If he remains attached to the principle of acculturation rather than obligation, Professor Millat corroborates this bitter observation around the under-reporting of EIAS and especially serious adverse events. He specifies that, out of approximately 130,000 events reported since the introduction of accreditation in 2006, it is estimated that approximately 20% are serious events which should have been reported to the ARS, without this having been the case. For him, the better results of reports within the framework of accreditation compared to those of the general system, which passes through the ARS, are explained by the distrust of doctors who are very reluctant to make direct statements to the health authorities, whereas in the context of accreditation, reports are collected by accrediting bodies, admittedly approved by the Haute Autorité de Santé, but made up of active peers. Would this lever of declaration between peers be effective in finally launching a dynamic around reports? What if we also left greater room for users within these reporting systems, since they are there at every stage of their care?

Users involved in reporting adverse events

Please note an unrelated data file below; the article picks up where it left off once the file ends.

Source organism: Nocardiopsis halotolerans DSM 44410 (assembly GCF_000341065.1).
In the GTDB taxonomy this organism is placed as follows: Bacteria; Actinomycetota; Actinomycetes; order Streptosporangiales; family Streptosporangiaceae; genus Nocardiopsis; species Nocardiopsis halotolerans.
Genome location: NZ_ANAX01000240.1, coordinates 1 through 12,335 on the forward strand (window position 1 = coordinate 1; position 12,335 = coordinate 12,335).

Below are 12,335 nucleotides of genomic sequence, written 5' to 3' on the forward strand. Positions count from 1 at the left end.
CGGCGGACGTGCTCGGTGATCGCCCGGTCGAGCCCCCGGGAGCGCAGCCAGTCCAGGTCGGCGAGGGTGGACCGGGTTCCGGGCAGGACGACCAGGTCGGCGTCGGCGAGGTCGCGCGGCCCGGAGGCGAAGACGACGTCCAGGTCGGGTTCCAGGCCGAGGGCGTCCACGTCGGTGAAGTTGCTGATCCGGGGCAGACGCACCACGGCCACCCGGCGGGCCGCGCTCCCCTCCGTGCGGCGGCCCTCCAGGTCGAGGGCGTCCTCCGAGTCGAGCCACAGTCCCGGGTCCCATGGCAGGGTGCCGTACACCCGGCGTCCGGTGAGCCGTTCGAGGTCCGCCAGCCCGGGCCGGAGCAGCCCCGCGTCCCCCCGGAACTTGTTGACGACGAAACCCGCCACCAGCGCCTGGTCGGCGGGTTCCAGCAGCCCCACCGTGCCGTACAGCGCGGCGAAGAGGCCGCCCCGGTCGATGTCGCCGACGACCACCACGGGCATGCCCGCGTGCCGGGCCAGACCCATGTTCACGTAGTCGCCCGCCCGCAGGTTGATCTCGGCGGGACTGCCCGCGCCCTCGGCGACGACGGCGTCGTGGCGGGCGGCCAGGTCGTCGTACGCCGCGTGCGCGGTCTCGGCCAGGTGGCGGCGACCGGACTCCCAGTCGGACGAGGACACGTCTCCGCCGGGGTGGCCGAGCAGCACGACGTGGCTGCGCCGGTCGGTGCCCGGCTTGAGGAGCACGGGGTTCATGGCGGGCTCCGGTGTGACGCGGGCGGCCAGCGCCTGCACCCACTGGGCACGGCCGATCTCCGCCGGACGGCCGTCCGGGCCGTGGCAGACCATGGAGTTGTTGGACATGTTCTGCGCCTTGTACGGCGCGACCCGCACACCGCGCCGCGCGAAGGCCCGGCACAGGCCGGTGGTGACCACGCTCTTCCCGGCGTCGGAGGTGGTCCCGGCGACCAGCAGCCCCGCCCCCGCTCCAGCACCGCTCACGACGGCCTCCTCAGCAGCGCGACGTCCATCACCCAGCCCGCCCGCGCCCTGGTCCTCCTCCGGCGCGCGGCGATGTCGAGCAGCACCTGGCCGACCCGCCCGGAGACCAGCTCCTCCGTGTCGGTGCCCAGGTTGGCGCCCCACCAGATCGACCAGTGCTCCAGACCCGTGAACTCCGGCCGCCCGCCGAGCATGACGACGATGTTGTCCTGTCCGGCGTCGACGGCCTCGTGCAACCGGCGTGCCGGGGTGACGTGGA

It is worth remembering already that individuals can also use this portal for reporting adverse health events. A section has been specifically designed so that they can report any problem concerning products for medical use (drugs or vaccines, medical materials or devices, medicines for veterinary use), any other type of product (everyday life, cosmetics, food, etc.) as well as a medical act or examination. However, for all these situations, particularly during a medical act or examination, the users, who are not a priori specialists in the care, are therefore not in a position to know whether an adverse event has taken place, unless it has had a serious consequence. This is why it is essential to be able to provide patients with all the necessary information, on the one hand to obtain their informed consent, but also to initiate their participation in the care pathway, if they have the capacity to do so. understood. Indeed, proposing for example to a patient, to mark on his body, himself, with a marker, the side where he must be operated would make it possible to avoid the errors of side which take place each year in France and which are completely preventable. In the same way, allowing the patient to express himself at all stages of the treatment, without lowering the value of his participation, can prove to be very beneficial, for example to check that he is not being administered a drug to which he would be allergic. At each stage, and not only once the damage is done, the patient or his relatives can point out dysfunctions. None of the patient’s questions, none of his remarks, before, during and after treatment, should be taken lightly. To strengthen this collaboration between patients and caregivers, Claude Rambaud suggests, for example, offering preparation sessions for heavy medical acts or examinations, such as surgery, just as we already do to prepare couples for childbirth. And in the context of accreditation and more generally of feedback from EIAS, so that the most complete lessons can be learned from “learning errors”, it obviously campaigns for the patient’s story to be taken more into account. consideration. On this point, Professor Millat adds: “ In fact, most often, if not always, the story of an EIAS comes from the medical personnel concerned. Hearing the story of the patient or his dependents about the same event could significantly change the analysis and understanding. »